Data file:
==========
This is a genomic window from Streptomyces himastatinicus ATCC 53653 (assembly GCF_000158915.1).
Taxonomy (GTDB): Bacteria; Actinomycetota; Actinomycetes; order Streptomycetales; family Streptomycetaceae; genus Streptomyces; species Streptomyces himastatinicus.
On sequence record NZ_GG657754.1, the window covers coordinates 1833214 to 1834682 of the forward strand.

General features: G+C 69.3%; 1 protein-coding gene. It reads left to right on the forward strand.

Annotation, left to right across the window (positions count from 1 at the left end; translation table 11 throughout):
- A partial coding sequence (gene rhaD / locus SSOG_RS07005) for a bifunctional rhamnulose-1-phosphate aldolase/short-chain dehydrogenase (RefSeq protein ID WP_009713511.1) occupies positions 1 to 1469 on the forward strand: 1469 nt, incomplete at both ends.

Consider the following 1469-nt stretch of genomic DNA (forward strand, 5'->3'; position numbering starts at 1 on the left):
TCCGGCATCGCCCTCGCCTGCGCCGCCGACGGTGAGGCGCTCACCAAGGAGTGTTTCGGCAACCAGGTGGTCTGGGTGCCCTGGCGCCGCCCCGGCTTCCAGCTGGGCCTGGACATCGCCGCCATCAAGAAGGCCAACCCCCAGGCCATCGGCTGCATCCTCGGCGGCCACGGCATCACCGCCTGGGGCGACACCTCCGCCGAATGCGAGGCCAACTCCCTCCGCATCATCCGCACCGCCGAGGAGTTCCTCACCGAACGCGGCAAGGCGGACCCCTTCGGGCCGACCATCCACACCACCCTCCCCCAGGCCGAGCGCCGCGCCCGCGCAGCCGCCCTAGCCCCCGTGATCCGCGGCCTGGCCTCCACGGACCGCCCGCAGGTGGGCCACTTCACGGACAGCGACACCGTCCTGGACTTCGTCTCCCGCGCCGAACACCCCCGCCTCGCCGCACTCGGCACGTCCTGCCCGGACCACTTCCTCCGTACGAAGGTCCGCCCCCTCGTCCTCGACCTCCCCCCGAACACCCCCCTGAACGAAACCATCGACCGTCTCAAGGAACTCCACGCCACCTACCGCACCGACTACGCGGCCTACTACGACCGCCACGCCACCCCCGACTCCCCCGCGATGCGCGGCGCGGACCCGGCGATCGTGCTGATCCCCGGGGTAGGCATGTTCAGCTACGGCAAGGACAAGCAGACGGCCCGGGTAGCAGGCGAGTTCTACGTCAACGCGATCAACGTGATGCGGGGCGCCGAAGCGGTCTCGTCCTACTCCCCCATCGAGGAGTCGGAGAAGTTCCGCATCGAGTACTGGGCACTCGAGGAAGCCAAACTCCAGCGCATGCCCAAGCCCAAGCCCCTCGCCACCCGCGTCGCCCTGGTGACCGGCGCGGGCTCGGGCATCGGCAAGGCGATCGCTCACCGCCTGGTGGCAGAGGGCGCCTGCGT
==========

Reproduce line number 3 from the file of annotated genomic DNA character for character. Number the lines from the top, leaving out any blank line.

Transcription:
On sequence record NZ_GG657754.1, the window covers coordinates 1833214 to 1834682 of the forward strand.